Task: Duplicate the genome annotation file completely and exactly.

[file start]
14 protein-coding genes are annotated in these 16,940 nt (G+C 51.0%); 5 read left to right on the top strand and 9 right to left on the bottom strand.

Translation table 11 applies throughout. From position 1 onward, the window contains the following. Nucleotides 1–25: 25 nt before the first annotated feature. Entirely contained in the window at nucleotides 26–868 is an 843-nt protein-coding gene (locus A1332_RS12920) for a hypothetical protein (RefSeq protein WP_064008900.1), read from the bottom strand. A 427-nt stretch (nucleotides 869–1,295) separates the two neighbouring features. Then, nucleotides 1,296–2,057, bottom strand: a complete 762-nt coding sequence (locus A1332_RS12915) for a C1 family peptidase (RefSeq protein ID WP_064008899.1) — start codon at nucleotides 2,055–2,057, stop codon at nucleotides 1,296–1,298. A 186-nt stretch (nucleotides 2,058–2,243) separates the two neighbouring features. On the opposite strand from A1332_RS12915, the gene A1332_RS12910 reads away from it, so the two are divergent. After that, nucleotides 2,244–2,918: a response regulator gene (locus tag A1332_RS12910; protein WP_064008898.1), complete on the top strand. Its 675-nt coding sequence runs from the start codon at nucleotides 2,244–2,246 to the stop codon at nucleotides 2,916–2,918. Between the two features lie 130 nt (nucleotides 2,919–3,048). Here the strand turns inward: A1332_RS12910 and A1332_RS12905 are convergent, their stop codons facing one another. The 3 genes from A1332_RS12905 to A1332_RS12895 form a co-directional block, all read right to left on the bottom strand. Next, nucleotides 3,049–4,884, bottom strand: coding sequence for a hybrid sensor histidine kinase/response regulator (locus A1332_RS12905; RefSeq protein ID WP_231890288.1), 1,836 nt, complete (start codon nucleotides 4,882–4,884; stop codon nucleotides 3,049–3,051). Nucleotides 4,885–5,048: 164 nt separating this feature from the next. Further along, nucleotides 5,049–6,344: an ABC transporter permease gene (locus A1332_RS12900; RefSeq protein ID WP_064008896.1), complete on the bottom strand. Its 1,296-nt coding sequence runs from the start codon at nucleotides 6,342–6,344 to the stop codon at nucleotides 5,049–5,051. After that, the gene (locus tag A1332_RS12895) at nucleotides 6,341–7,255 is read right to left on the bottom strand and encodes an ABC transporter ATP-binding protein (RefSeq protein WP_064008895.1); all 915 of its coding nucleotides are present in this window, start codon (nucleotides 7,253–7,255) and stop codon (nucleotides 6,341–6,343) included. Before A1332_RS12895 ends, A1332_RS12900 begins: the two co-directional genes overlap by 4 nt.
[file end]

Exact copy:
14 protein-coding genes are annotated in these 16,940 nt (G+C 51.0%); 5 read left to right on the top strand and 9 right to left on the bottom strand.

Translation table 11 applies throughout. From position 1 onward, the window contains the following. Nucleotides 1–25: 25 nt before the first annotated feature. Entirely contained in the window at nucleotides 26–868 is an 843-nt protein-coding gene (locus A1332_RS12920) for a hypothetical protein (RefSeq protein WP_064008900.1), read from the bottom strand. A 427-nt stretch (nucleotides 869–1,295) separates the two neighbouring features. Then, nucleotides 1,296–2,057, bottom strand: a complete 762-nt coding sequence (locus A1332_RS12915) for a C1 family peptidase (RefSeq protein ID WP_064008899.1) — start codon at nucleotides 2,055–2,057, stop codon at nucleotides 1,296–1,298. A 186-nt stretch (nucleotides 2,058–2,243) separates the two neighbouring features. On the opposite strand from A1332_RS12915, the gene A1332_RS12910 reads away from it, so the two are divergent. After that, nucleotides 2,244–2,918: a response regulator gene (locus tag A1332_RS12910; protein WP_064008898.1), complete on the top strand. Its 675-nt coding sequence runs from the start codon at nucleotides 2,244–2,246 to the stop codon at nucleotides 2,916–2,918. Between the two features lie 130 nt (nucleotides 2,919–3,048). Here the strand turns inward: A1332_RS12910 and A1332_RS12905 are convergent, their stop codons facing one another. The 3 genes from A1332_RS12905 to A1332_RS12895 form a co-directional block, all read right to left on the bottom strand. Next, nucleotides 3,049–4,884, bottom strand: coding sequence for a hybrid sensor histidine kinase/response regulator (locus A1332_RS12905; RefSeq protein ID WP_231890288.1), 1,836 nt, complete (start codon nucleotides 4,882–4,884; stop codon nucleotides 3,049–3,051). Nucleotides 4,885–5,048: 164 nt separating this feature from the next. Further along, nucleotides 5,049–6,344: an ABC transporter permease gene (locus A1332_RS12900; RefSeq protein ID WP_064008896.1), complete on the bottom strand. Its 1,296-nt coding sequence runs from the start codon at nucleotides 6,342–6,344 to the stop codon at nucleotides 5,049–5,051. After that, the gene (locus tag A1332_RS12895) at nucleotides 6,341–7,255 is read right to left on the bottom strand and encodes an ABC transporter ATP-binding protein (RefSeq protein WP_064008895.1); all 915 of its coding nucleotides are present in this window, start codon (nucleotides 7,253–7,255) and stop codon (nucleotides 6,341–6,343) included. Before A1332_RS12895 ends, A1332_RS12900 begins: the two co-directional genes overlap by 4 nt.